Morris v. Hinds County Board of Supervisors et al
ORDER DENYING CLASS ACTION REQUEST for the reasons set out in the Order. Signed by District Judge Daniel P. Jordan III on April 24, 2017.(SP)
UNITED STATES DISTRICT COURT
SOUTHERN DISTRICT OF MISSISSIPPI
KENDRICK DION MORRIS
CIVIL ACTION NO. 3:17-cv-41-DPJ-FKB
HINDS COUNTY BOARD OF SUPERVISORS, et al.
ORDER DENYING CLASS ACTION REQUEST
This cause is before the Court, sua sponte, for screening. See 28 U.S.C. § 1915(e)(2) and
§ 1915A. Plaintiff states that “[t]his is a civil rights class action filed by Kendrick Morris, a pretrial detainee.” Compl.  at 5. Plaintiff alleges that the conditions of confinement at the Hinds
County Detention Center violate the constitutional rights of the inmates. Id. at 6–14.
Additionally, the Complaint lists 44 other inmates as plaintiffs in this civil action.1 The Court,
liberally construing Plaintiff’s Complaint, will address his statement that he is bringing a class
Plaintiff and the other inmates referred to in the Complaint are inmates at the Hinds
County Detention Center, Raymond, Mississippi. Id. at 5–6. Plaintiff asserts that the conditions
of the Hinds County Detention Center are “barbaric,” and violate the constitutional rights of the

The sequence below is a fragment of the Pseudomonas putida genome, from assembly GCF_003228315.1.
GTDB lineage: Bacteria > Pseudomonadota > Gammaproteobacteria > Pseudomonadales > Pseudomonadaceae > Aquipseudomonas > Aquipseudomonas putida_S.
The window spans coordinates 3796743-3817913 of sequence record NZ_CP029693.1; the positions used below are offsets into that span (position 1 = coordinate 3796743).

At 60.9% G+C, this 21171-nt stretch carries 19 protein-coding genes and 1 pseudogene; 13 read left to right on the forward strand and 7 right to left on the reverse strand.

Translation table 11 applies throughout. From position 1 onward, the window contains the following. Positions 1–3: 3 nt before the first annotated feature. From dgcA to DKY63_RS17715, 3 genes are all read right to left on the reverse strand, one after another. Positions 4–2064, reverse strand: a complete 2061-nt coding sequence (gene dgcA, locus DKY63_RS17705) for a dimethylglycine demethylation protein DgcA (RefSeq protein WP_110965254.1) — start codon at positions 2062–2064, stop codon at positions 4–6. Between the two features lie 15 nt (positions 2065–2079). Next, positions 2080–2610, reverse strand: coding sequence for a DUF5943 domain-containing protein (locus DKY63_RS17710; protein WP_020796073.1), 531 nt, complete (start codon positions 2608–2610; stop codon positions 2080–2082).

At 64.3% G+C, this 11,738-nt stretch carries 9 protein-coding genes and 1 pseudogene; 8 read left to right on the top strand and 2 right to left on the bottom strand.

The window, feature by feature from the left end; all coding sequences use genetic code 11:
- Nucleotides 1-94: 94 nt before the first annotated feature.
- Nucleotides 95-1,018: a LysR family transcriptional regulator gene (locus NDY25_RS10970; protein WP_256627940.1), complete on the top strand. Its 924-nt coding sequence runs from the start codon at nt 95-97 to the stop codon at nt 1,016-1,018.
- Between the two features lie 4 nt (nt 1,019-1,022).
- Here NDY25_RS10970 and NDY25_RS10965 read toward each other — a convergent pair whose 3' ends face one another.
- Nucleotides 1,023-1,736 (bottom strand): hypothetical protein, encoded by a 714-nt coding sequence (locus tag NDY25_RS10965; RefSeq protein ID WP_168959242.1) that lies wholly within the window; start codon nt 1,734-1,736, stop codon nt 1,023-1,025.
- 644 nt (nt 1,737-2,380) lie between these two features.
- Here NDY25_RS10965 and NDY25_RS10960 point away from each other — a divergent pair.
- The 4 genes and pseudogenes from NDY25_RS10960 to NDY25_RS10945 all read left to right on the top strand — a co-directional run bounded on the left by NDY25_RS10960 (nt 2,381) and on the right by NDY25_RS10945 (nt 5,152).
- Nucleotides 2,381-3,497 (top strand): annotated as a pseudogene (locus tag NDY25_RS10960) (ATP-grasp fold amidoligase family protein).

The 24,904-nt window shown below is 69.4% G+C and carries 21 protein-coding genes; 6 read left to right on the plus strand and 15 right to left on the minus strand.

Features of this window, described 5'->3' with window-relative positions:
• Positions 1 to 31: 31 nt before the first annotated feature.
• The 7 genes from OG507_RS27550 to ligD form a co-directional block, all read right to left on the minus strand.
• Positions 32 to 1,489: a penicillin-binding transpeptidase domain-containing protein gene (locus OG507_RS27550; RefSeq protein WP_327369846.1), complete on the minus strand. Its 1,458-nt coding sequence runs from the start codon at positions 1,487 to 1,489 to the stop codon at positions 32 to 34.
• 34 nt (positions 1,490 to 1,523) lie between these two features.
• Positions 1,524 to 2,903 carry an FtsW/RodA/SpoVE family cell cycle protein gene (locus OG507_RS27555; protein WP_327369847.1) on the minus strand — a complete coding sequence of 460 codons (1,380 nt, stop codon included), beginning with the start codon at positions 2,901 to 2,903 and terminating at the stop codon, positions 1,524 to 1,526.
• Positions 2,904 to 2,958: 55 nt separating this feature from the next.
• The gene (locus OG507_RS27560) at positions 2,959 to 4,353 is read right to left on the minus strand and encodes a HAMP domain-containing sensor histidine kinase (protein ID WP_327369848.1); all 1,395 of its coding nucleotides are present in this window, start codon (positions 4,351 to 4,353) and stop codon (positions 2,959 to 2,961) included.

inmates. Id. at 5, 7–14. Plaintiff also asserts supplemental jurisdiction relating to state-law tort
claims. Id. at 5. Having considered the Complaint, the Court finds that Plaintiff’s attempt to
institute a class action should be denied. Additionally, the Court finds that if any other inmates
wish to pursue a Complaint relating to the conditions of confinement at Hinds County Detention
Center, Raymond, Mississippi, each such inmate must file a separate complaint.
Even though there are 44 other inmates listed as plaintiffs, Plaintiff Morris is the only inmate
who signed the Complaint, see id. at 1–2, 5–6, and therefore is the only named Plaintiff in this
“[T]he class action device exists primarily, if not solely, to achieve a measure of judicial
economy, which benefits the parties as well as the entire judicial system. It preserves the
resources of both the courts and the parties by permitting issues affecting all class members to be
litigated in an efficient, expedited, and manageable fashion.” Allison v. Citgo Petroleum Corp.,
151 F.3d 402, 410 (5th Cir. 1998). To obtain class certification under Federal Rule of Civil
Procedure 23(a), Plaintiff must satisfy the following requirements: “(1) numerosity (a ‘class [so
large] that joinder of all members is impracticable’); (2) commonality (‘questions of law or fact
common to the class’); (3) typicality (named parties’ claims or defenses ‘are typical . . . of the
class’); and (4) adequacy of representation (representatives ‘will fairly and adequately protect
the interests of the class’).” Amchem Prods., Inc. v. Windsor, 521 U.S. 591, 613 (1997) (quoting
Fed. R. Civ. P. 23(a)). Additionally, Plaintiff must show that the action is maintainable pursuant
to Rule 23(b)(1), (2) or (3). Id. at 614.
Even though Plaintiff’s allegations, liberally construed, assert questions of law that are
common to all inmates at the Hinds County Detention Center, Raymond, Mississippi, he has not